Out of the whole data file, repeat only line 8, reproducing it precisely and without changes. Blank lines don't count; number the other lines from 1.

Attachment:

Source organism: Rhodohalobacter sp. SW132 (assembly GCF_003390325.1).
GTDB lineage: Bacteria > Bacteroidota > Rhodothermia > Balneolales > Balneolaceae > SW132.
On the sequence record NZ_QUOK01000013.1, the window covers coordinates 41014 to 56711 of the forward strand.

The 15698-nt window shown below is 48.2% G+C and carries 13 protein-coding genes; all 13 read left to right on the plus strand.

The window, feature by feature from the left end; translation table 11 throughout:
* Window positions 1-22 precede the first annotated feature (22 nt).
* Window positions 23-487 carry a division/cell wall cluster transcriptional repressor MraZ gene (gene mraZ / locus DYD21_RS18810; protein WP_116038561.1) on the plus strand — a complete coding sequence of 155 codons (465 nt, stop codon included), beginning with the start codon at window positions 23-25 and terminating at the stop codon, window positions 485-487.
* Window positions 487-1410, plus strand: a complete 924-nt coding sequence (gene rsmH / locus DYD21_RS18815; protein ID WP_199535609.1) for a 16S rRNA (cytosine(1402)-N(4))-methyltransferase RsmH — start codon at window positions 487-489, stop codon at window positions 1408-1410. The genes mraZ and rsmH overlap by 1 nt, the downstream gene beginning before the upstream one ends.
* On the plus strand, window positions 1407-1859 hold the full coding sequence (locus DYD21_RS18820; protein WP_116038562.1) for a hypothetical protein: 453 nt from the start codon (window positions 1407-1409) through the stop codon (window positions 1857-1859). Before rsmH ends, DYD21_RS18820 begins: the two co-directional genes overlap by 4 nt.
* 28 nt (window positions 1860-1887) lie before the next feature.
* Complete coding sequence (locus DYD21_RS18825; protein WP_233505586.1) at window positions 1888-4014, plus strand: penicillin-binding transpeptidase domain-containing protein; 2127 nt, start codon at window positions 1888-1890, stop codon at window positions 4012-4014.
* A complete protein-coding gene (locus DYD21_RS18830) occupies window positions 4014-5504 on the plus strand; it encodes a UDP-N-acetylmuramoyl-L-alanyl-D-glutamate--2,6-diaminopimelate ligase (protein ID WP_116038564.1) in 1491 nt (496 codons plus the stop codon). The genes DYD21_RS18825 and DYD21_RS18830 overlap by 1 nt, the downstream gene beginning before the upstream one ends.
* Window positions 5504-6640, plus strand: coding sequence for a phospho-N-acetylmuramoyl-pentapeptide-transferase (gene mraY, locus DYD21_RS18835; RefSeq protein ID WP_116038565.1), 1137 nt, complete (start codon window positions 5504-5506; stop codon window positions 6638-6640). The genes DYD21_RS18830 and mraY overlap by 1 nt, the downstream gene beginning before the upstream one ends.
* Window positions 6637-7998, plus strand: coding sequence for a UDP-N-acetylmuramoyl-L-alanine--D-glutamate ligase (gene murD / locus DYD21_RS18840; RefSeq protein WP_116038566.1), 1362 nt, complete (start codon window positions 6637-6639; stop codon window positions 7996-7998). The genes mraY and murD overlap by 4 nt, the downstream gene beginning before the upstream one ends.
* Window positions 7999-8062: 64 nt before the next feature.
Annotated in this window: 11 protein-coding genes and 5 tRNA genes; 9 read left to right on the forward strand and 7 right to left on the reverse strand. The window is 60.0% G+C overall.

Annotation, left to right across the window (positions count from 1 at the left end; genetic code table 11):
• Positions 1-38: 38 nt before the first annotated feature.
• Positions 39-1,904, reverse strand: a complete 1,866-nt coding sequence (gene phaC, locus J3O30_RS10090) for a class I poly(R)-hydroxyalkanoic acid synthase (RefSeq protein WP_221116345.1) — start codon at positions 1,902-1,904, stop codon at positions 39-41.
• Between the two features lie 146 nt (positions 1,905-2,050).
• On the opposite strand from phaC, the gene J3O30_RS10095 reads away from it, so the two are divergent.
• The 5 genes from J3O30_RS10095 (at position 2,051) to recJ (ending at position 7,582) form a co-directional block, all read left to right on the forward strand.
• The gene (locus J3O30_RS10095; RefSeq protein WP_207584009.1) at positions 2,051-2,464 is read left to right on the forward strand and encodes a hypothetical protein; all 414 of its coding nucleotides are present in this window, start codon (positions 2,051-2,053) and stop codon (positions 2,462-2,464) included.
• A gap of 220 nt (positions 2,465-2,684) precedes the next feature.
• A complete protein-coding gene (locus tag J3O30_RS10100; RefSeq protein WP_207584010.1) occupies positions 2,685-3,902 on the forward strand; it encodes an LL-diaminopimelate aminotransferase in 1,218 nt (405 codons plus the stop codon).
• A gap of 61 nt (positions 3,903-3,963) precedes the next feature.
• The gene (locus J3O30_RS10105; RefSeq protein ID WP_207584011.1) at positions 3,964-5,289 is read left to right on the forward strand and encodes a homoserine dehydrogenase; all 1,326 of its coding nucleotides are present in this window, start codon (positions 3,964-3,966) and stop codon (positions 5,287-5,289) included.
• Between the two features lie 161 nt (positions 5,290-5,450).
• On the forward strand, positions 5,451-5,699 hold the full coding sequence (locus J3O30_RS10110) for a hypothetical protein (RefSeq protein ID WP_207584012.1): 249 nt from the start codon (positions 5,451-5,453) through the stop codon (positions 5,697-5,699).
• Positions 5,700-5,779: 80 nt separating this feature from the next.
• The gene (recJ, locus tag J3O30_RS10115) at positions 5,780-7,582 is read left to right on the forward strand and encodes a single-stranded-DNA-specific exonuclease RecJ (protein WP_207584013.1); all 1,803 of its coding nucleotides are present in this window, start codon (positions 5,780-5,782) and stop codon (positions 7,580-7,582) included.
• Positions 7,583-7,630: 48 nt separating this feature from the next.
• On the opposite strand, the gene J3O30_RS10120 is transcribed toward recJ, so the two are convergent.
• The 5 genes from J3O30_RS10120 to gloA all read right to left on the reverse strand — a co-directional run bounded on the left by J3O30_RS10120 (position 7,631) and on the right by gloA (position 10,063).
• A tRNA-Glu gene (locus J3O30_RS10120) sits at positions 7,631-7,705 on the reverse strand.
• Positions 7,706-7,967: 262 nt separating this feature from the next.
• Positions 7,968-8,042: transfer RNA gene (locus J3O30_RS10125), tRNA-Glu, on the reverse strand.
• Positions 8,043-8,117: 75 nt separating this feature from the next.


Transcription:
* Window positions 487-1410, plus strand: a complete 924-nt coding sequence (gene rsmH / locus DYD21_RS18815; protein ID WP_199535609.1) for a 16S rRNA (cytosine(1402)-N(4))-methyltransferase RsmH — start codon at window positions 487-489, stop codon at window positions 1408-1410. The genes mraZ and rsmH overlap by 1 nt, the downstream gene beginning before the upstream one ends.